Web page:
A high school swim champion with a troubled past enrolls in the U.S. Coast Guard's "A" School, where legendary rescue swimmer Ben Randall teaches him some hard lessons about loss, love, and self-sacrifice.
Dr. Joe Darrow is a recently widowed doctor. He is grieving due to the death of his pregnant wife in a Red Cross mission in Venezuela. Although being atheist, he began to believe that his dead wife wants to communicate with him, through her young patients in the Pediatrics of a Chicago hospital. Written by
Claudio Carvalho, Rio de Janeiro, Brazil
Alison Lohman had a small role as a cancer patient but was cut out of the movie. Since she shaved her hair off for the part, she had to wear a wig throughout her next movie, White Oleander (2002). See more »
When Mrs. Belmont gives Joe a package that came in the mail, it is addressed to "Dr. Emily Darrow". When we see the package again in a later shot, it is addressed to just "Emily Darrow". See more »
[over the phone]
It's bad, Joe. They're evacuating the villages. We're about to be washed out. We're hearing gunfire now.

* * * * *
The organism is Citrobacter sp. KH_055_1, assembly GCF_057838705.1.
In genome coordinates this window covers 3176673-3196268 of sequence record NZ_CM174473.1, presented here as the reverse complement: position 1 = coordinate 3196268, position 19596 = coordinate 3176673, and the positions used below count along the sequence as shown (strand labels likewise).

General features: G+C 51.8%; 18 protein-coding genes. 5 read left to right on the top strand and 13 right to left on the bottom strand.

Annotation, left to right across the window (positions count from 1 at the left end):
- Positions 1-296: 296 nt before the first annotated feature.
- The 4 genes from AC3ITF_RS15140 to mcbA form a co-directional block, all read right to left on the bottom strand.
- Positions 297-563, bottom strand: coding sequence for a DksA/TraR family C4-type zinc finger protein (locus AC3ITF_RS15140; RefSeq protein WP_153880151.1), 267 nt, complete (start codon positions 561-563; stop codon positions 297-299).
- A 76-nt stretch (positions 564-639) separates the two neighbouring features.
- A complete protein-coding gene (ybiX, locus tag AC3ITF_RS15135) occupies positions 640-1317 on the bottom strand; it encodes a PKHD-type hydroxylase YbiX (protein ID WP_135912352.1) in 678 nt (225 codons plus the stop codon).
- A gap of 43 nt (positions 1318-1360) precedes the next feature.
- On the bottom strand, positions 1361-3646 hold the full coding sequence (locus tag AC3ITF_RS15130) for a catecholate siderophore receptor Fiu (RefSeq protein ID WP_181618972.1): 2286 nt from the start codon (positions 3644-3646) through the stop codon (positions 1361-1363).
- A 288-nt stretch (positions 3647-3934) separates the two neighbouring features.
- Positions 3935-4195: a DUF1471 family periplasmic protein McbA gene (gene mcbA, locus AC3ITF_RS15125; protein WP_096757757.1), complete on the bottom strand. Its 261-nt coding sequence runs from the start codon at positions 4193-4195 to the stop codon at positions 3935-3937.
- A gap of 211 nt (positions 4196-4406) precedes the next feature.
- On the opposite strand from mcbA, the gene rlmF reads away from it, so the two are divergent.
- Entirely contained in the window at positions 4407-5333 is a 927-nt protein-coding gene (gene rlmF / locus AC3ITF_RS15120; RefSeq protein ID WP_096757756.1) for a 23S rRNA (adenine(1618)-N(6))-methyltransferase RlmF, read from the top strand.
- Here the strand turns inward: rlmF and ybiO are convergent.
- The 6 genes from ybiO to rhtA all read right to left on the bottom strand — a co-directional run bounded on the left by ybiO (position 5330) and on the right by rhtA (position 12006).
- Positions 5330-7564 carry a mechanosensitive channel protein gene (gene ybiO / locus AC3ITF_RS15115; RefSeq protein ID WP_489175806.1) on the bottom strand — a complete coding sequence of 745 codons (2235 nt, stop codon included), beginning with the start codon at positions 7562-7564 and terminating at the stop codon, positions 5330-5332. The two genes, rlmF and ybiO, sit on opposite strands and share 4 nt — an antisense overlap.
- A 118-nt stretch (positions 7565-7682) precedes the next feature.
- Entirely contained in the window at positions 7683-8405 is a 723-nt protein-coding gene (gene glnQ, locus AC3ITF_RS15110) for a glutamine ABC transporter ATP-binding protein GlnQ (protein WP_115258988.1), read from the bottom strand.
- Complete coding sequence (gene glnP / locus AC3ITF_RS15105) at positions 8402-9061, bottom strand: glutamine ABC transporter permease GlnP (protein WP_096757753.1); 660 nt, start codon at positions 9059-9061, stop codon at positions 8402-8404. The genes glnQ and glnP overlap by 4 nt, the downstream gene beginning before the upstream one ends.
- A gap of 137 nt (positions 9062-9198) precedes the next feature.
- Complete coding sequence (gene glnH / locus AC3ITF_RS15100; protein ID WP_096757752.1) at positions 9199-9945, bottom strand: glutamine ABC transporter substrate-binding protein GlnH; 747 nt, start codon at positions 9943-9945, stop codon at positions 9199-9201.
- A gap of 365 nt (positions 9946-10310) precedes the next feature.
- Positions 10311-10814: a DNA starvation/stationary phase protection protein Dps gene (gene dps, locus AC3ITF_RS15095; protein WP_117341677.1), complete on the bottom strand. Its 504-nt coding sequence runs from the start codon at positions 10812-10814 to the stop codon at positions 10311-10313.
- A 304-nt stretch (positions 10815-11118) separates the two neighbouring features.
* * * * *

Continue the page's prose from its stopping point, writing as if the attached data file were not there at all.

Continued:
Can you... can you get to Calamar? Can you get across the border to Columbia?
They're putting us on the bus. I don't know where they're taking us. Joe? Joe?
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Setting aside several brilliant, but slashing technophile reviews, the experience of the story is more important than the mechanics, or the fact that several trendy notions have been graphed together. I don't care that it is New Age, Old Age, Stone Age... whatever. I don't even care that Costner doesn't seem to know where anything is going. I don't care if the director knew either. This is a story about the spirit of the only person absent from the film. The thing that drives the fictional Emily in the fictional tale is more compelling than anything else. What mother would not defy death to see this plot to conclusion? The broader message is most uplifting, the very powerful, spiritual, magical force that is love. It isn't too difficult to mine this treasure from the mud. Overall, I found the story very interesting and it survives the mediocrity of dialog and implausibility of the doctor's behavior at the hospital. The movie is even better on the second viewing. Sue me, but I really liked it.
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